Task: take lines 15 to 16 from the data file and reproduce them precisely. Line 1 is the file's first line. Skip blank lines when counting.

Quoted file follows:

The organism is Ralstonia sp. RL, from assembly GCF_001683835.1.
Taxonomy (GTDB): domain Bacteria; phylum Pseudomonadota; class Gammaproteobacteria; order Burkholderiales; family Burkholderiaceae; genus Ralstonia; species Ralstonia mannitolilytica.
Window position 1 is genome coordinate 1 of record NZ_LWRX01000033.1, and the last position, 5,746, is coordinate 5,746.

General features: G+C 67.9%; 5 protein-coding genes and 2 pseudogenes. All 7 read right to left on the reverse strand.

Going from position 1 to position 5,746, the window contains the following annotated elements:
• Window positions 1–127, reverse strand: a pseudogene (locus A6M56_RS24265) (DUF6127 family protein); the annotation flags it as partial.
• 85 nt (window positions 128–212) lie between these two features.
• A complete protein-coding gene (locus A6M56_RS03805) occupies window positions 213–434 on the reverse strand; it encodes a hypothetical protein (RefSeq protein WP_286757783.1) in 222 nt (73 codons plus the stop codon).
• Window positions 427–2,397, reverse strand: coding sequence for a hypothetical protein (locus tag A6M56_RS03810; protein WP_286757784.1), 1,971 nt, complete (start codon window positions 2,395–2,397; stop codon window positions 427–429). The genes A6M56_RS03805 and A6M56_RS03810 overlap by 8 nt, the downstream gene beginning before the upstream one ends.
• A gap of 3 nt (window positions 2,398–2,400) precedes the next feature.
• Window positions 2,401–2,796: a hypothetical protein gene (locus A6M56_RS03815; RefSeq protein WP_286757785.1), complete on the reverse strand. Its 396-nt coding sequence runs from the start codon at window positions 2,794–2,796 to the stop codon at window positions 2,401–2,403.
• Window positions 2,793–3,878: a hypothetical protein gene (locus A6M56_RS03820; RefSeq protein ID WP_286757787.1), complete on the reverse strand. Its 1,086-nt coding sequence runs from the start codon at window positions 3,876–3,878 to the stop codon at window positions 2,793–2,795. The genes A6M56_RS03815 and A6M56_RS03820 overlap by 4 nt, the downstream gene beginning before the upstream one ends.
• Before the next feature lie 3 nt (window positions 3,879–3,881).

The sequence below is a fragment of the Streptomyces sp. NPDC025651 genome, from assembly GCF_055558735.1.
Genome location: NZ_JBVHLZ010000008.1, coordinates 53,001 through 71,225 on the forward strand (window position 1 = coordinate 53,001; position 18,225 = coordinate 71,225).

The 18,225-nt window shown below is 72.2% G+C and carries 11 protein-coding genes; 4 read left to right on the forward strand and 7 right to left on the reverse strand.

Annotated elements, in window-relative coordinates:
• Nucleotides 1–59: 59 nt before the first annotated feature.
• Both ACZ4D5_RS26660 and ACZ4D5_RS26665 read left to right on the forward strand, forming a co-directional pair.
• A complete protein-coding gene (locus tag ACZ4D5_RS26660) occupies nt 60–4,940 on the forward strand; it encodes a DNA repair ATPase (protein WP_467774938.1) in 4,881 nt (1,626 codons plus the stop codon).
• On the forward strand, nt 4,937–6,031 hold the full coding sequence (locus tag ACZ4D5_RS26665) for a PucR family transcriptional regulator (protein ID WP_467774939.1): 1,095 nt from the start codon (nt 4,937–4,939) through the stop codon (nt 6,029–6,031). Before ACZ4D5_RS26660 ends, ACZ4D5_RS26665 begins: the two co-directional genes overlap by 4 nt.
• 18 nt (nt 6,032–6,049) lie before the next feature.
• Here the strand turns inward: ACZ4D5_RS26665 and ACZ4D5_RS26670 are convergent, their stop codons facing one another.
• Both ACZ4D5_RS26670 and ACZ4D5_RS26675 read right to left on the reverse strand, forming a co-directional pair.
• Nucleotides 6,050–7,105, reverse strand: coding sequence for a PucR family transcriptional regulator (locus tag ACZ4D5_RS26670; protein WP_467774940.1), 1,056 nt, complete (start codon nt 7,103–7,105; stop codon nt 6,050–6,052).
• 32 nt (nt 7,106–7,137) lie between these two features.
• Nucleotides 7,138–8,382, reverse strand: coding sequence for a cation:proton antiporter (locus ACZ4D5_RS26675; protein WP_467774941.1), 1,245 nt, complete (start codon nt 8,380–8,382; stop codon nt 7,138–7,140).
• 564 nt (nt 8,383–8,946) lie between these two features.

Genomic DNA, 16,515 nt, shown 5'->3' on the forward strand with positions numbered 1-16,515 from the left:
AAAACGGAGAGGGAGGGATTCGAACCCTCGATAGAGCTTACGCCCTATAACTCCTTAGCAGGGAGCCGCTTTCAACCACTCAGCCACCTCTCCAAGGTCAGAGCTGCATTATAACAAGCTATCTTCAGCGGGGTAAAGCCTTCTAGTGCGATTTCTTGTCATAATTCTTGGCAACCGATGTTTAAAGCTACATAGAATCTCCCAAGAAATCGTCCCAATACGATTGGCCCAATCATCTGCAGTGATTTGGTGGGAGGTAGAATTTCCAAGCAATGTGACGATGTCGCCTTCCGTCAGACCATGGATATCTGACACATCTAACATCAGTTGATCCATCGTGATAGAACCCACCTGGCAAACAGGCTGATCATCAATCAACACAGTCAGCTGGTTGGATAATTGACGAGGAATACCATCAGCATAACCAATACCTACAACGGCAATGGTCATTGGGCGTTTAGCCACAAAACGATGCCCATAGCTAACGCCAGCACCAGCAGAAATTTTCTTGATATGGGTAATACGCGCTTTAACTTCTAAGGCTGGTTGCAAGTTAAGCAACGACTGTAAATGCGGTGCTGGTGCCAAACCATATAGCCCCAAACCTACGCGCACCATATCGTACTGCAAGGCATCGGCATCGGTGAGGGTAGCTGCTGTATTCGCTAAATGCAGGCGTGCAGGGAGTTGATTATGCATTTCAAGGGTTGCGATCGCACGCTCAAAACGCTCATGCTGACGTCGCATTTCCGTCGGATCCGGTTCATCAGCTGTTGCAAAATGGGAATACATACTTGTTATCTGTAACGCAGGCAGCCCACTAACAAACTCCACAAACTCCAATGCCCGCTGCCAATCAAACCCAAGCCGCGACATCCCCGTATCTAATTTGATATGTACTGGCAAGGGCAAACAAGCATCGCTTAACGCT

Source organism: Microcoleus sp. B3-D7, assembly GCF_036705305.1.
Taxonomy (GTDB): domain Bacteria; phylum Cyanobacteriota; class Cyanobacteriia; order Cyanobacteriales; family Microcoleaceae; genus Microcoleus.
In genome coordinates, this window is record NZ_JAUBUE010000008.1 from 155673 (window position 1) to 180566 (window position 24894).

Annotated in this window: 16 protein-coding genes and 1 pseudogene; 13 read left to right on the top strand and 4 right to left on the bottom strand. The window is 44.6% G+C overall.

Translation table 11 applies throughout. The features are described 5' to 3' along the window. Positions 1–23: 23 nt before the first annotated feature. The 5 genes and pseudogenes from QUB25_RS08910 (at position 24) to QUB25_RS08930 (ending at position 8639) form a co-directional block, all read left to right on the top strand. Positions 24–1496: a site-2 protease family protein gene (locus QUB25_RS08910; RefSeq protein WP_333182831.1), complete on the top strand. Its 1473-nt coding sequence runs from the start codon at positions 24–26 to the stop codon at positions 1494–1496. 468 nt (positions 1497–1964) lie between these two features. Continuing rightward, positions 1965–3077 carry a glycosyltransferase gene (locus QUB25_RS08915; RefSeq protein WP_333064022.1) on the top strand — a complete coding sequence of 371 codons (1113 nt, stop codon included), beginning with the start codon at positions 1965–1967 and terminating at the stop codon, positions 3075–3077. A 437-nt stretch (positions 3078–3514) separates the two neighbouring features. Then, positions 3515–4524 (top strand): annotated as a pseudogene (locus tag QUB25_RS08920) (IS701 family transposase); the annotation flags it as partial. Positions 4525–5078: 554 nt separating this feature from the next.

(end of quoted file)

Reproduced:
Genome location: NZ_JBVHLZ010000008.1, coordinates 53,001 through 71,225 on the forward strand (window position 1 = coordinate 53,001; position 18,225 = coordinate 71,225).

The 18,225-nt window shown below is 72.2% G+C and carries 11 protein-coding genes; 4 read left to right on the forward strand and 7 right to left on the reverse strand.